TIFF 2013: Top 20 Films of the Festival
Over the last 2 weeks my opinions have changed towards some of the films I’ve seen. Watching up to 4 films in one day can be exhausting, and sometimes through reflection films can seem better or worse in retrospect. In other words, if there are inconsistencies between my list and the reviews/ratings I gave, deal with it.
My Top 20 Films from the 2013 Toronto International Film Festival:
#20 – The Strange Colour of Your Body’s Tears
It’s amazing how much Cattet/Forzani’s style worked in Amer, and how much it didn’t work here. At the start I was thinking it might be the best film I saw at TIFF up to that point. At the end it felt like nails on a chalkboard.
The Strange Colour of Your Body’s Tears review
#19 – Moebius
This only gets ranked above Strange Colour purely by the fact that I could watch it without a problem.
#18 – The Green Inferno
Half of the movie is poorly acted and written drivel. The other half’s nastiness and excellent make-up by KnB make it more tolerable, but this belongs right alongside the other horror films only available on VOD.
The Green Inferno review
#17 – Like Father, Like Son
A complicated moral tale destroyed by its director making his characters spend 2 hours catching up to agree with his point of view (which is established immediately). A snooze.
Like Father, Like Son review
#16 – A Field in England
A cheap, nonsensical and mind-maddening period piece involving alchemists and hallucinogenic mushrooms. Some fun moments when things go berserk editing-wise, but that’s about the only entertainment value I got out of it.
A Field in England review
#15 – Night Moves
Kelly Reichardt is still terrific behind the camera, but she put all her eggs in the wrong basket this time. Nothing really works here on a fundamental level, leaving the visuals and cast to do their best.
Night Moves review
#14 – October November
Gotz Spielmann’s disappointing follow-up to Revanche tries to tell a dramatic story with no real drama in it. An admirable effort, but nothing more than that.
October November review
#13 – Canopy
An amazing debut on a technical level, but ultimately lacking. Still, Aaron Wilson will be a name to look out for if he makes another film.
#12 – R100
At times hilarious, but completely baffling overall. Hitoshi Matsumoto’s usual brand of off-kiler humour and self-aware jokes just don’t mix as well as his other films this time.
#11 – The Sacrament
Ti West’s attempt to document a modern-day Jonestown hasn’t been aging well with me. It’s still well-done, and has some excellent warming up in the first two acts, but it isn’t making much of an impact in the way his previous films have with me. The subject matter seems a little bit in poor taste too if you know what it’s based on, but it’s still an effective horror film.
The Sacrament review
#10 – Under the Skin
I have my issues with it, but I can’t deny Under the Skin‘s power. It’s one of the more Kubrickian films I’ve seen in years, and I still can’t shake some images from it out of my head. I wish the shift in the second half was handled better, but in time I feel like I’ll grow to appreciate Under the Skin much more than I already do.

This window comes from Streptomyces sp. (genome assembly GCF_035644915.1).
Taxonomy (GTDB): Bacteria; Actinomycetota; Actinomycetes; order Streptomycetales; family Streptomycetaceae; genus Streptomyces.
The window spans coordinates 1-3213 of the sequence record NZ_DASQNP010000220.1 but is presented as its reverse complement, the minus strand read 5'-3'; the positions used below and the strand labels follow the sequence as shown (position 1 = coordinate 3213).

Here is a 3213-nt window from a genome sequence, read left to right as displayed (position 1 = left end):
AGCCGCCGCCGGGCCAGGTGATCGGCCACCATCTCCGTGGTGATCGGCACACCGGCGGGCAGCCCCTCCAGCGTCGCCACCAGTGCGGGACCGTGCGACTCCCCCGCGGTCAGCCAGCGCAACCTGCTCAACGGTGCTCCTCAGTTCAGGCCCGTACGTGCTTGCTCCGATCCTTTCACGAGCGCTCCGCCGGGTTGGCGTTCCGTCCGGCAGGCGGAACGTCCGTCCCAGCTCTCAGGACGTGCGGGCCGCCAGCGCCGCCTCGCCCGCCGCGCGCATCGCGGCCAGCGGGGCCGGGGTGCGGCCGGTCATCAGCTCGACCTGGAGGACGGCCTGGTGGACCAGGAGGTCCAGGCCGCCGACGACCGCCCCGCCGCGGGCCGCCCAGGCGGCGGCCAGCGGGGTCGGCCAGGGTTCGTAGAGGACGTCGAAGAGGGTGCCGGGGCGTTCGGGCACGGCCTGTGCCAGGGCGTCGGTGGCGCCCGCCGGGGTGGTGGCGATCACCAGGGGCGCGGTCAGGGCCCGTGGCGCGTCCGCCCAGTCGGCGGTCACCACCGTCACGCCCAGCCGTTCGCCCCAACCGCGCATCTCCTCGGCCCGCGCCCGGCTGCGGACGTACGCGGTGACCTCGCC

Under the Skin review
#9 – Gravity
It’s disappointing from Cuaron, but I can’t deny how much of a technical marvel this is. Expect this to win all the technical awards at the Oscars. There won’t even be a competition.
#8 – Manakamana
One of the most fascinating films I saw at the festival, and it further establishes Harvard’s Sensory Ethnography Lab as one of the best documentary producers today. It was a pleasant surprise when Cinema Guild picked this up for distribution, and I hope that people are willing to give it a chance.
#7 – Blind Detective
Johnnie To loses his mind, and the results are just as entertaining as many of his other films. Even when he’s switching genres between films (or within the films themselves), To proves he’s one of the more consistent filmmakers working today.
Blind Detective review
#6 – Why Don’t You Play In Hell?
Sono is back on form with his absolutely insane love letter to 35mm filmmaking and projection. It’s gloriously bonkers, simultaneously all over the place and tightly controlled, and a fun time for the most part.
Why Don’t You Play In Hell? review
#5 – The Past
Asghar Farhadi makes yet another well-done drama, with a terrific cast playing people who can’t escape the tragedies from (say it with me) their pasts. Farhadi seems to be the only filmmaker doing stories like this today, and we’re all the better for it.
The Past review
#4 – Oculus
Mike Flanagan lives up to the potential he showed in Absentia. It’s a horror film that understands the power of story, with a terrifying villain and a terrific script that uses its single location brilliantly. Hopefully audiences will discover Oculus, as the horror genre needs more people like Flanagan.
#3 – Stranger By The Lake
Gorgeous, seductive and a total nail-biter by the end. Stranger is an amazingly well-constructed film that will resonate with anyone who watches it.
Stranger By The Lake review
#2 – Only Lovers Left Alive
A film where one can live vicariously through its characters, and Jarmusch nails the carefree tone he’s clearly going for. It’s a big, long kiss to great artists throughout history, and it’s a total blast to watch.
Only Lovers Left Alive review
#1 – Stray Dogs
Tsai Ming-Liang’s swan song pushes the limits of his style (and his actors!) further than ever before. It’s a film where the weight of time on its characters are fully understood, and a showcase of just how masterful Tsai is when it comes to form. If it truly is his last film, he’ll be going out with one of his best films to date.
Stray Dogs review